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5-Alpha Reductase Inhibitors and Erectile Dysfunction: The Connection

Authors


Wayne J.G. Hellstrom, MD, Tulane University, Department of Urology. New Orleans, Louisiana. Tel: 504-988-7308; Fax: 504-988-5059; E-mail: whellst@tulane.edu

ABSTRACT

Introduction.  Benign prostatic hyperplasia (BPH) is a common problem affecting middle-aged and elderly men. First-line medical therapy includes α 1blockers and 5α-reductase inhibitors (5ARIs), such as finasteride and dutasteride. 5ARI use has been associated with adverse sexual outcomes, including erectile dysfunction (ED), ejaculatory dysfunction (EjD), and decreased libido.

Aim.  To clarify the association between sexual adverse effects (AEs) and 5ARIs through review of literature concerning 5ARIs and to review the proposed mechanisms of these effects.

Methods.  A comprehensive literature review, using MEDLINE and PUBMED search engines, was conducted for all publications concerning 5ARIs and sexual AEs.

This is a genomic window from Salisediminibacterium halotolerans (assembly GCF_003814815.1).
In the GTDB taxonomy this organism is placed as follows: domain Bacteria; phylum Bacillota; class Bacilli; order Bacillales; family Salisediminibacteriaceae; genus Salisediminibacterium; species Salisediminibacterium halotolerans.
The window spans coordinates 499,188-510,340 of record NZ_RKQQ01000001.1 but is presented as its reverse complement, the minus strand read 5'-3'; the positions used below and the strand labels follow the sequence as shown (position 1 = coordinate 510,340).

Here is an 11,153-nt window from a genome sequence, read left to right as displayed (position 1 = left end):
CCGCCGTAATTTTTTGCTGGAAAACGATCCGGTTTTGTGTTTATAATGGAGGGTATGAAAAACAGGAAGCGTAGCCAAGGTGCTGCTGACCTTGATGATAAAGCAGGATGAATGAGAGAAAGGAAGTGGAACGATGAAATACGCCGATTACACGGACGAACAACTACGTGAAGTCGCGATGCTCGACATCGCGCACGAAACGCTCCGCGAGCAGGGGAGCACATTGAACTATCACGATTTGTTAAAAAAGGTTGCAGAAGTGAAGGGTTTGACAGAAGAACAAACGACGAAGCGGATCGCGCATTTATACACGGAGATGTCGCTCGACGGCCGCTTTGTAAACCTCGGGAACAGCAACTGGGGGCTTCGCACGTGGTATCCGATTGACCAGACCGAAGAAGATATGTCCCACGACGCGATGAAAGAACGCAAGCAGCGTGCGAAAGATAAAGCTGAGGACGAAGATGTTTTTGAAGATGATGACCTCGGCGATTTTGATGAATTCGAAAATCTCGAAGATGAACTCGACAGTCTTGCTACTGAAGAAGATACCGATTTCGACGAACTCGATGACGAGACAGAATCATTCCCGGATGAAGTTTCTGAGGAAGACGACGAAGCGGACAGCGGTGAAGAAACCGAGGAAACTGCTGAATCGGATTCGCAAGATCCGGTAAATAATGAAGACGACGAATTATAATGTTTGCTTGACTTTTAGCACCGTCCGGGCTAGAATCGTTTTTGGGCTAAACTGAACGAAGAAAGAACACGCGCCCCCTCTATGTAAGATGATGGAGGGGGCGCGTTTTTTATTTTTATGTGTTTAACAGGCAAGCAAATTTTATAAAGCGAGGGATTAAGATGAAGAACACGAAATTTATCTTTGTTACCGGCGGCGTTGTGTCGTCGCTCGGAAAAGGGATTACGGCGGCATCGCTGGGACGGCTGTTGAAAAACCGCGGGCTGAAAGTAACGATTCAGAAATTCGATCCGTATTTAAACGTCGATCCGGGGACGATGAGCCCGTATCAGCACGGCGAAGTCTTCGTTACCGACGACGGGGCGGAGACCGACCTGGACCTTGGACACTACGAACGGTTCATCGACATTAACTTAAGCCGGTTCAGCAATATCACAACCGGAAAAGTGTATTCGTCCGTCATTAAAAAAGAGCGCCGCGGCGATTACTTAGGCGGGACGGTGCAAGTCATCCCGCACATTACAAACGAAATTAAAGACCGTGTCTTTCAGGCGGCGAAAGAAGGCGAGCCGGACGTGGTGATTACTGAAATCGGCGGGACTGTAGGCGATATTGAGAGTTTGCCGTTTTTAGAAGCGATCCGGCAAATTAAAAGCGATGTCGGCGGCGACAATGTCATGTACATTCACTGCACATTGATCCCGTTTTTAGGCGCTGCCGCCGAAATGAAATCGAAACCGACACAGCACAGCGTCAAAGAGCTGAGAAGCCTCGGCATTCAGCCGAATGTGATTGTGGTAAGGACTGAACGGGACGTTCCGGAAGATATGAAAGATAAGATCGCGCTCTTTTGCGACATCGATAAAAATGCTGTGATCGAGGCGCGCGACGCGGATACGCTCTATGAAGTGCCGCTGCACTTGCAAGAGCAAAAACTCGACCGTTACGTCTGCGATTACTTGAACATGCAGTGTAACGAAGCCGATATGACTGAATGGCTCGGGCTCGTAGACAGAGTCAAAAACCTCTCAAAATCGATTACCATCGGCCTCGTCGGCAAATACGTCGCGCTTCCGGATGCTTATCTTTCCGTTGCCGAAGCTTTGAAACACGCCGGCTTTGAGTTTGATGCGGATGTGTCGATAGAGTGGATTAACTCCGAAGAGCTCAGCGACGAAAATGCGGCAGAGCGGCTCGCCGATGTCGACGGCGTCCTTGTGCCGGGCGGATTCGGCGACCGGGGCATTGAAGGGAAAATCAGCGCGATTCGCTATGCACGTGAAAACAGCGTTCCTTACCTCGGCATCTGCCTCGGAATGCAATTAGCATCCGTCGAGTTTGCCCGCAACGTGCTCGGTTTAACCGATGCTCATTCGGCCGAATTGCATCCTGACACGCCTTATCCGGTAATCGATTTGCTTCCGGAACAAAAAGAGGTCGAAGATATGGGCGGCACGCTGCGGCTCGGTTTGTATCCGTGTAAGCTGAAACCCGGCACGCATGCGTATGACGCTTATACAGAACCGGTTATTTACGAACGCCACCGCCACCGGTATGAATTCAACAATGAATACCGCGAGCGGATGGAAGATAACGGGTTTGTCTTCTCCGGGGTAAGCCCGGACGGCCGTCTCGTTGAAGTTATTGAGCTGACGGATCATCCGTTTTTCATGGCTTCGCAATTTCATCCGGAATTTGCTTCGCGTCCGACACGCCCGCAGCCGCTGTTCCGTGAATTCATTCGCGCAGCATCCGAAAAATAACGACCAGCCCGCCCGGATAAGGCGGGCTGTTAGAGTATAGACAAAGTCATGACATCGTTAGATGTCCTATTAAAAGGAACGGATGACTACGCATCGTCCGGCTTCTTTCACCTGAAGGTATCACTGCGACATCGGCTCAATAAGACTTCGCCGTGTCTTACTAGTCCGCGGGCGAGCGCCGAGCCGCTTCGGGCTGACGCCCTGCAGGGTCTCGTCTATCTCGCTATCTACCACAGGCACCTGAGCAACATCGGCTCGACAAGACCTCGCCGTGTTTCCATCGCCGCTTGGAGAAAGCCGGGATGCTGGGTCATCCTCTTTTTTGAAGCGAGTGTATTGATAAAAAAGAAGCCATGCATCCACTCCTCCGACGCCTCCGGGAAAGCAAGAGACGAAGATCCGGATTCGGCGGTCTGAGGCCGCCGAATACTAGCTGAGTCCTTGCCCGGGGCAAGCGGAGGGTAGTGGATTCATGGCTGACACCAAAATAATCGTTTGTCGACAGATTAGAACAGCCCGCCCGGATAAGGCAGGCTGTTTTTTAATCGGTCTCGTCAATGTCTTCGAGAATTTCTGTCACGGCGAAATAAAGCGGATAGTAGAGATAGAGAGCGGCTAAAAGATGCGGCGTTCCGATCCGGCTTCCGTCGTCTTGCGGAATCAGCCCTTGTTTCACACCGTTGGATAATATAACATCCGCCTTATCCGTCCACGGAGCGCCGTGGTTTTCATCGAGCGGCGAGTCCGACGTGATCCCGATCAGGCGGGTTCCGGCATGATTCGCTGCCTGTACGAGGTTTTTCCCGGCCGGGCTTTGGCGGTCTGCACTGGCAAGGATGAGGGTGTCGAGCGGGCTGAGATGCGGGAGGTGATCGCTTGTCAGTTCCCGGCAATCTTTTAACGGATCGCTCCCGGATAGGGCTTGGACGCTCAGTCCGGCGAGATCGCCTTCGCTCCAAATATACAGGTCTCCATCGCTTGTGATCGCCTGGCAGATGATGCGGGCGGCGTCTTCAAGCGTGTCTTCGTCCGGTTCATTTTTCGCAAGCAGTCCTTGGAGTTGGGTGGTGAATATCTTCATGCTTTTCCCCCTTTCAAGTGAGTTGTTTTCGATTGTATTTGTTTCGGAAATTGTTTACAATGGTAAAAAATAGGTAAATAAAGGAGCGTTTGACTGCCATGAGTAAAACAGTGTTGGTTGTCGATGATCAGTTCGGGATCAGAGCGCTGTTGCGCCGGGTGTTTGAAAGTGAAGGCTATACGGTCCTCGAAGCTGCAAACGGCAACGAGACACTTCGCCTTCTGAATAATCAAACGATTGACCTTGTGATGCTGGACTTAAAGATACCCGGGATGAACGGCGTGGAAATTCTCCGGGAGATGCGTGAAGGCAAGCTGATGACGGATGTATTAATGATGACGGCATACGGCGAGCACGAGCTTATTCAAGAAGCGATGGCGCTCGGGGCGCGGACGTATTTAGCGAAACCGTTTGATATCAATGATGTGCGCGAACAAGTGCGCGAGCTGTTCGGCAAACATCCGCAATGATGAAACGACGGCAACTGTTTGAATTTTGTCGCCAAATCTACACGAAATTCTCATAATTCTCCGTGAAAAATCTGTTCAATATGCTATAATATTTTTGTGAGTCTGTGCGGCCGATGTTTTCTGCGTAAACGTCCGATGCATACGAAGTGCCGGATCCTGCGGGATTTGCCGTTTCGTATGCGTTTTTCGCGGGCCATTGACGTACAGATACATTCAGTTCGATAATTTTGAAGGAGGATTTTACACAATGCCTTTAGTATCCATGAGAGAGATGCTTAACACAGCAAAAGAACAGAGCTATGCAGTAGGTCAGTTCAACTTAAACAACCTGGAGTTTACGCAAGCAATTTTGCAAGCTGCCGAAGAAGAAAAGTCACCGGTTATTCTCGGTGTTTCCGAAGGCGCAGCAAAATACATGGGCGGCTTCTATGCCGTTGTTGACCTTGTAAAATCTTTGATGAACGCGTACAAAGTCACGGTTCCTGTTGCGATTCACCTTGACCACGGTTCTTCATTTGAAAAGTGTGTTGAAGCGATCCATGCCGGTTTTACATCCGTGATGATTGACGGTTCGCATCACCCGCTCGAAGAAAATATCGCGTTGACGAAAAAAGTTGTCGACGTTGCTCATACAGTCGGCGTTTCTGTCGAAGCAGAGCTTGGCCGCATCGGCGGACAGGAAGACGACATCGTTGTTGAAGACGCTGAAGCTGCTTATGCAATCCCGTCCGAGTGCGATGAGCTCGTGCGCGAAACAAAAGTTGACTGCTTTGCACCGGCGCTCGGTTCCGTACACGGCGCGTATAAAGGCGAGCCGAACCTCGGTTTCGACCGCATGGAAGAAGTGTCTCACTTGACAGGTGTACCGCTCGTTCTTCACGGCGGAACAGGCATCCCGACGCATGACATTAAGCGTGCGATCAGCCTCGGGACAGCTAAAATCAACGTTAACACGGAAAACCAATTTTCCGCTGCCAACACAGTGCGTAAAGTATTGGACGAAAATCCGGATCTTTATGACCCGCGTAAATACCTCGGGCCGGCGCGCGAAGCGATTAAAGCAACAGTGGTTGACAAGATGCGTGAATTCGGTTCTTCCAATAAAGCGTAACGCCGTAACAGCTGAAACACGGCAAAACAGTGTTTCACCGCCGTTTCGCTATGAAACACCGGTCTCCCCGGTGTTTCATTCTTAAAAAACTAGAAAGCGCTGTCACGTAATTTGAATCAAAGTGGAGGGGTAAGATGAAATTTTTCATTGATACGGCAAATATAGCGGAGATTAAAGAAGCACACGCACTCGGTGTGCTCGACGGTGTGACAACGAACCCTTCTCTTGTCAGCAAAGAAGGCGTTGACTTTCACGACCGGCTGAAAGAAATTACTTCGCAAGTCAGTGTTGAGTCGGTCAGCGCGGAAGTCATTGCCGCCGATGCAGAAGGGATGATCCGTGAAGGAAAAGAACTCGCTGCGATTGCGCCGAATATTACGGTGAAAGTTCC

Main Outcome Measure.  Sexual adverse effects, such as ED, EjD, and decreased libido, were the measured outcomes of this literature review.

Results.  Sexual AEs are reported in clinical trials at rates of 2.1% to 38%. The most common sexual AE is ED, followed by EjD and decreased libido. These effects occur early in therapy and attenuate over time. A proposed mechanism for sexual dysfunction involves decreased nitric oxide synthase activity due to decreased dihydrotestosterone.

Conclusions.  The connection between 5ARIs and sexual dysfunction is apparent upon review of the literature. Though theories have been proposed, little is known about the exact mechanisms behind 5ARI-related sexual dysfunction. Since the connection between 5ARIs and sexual AEs is established in the literature, future research should be directed toward deciphering the pathophysiologic mechanisms. When more basic science knowledge is attained in this area, the focus can shift toward prevention and treatment. Erdemir F, Harbin A, and Hellstrom WJG. 5-alpha reductase inhibitors and erectile dysfunction: The connection. J Sex Med **;**:**–**.

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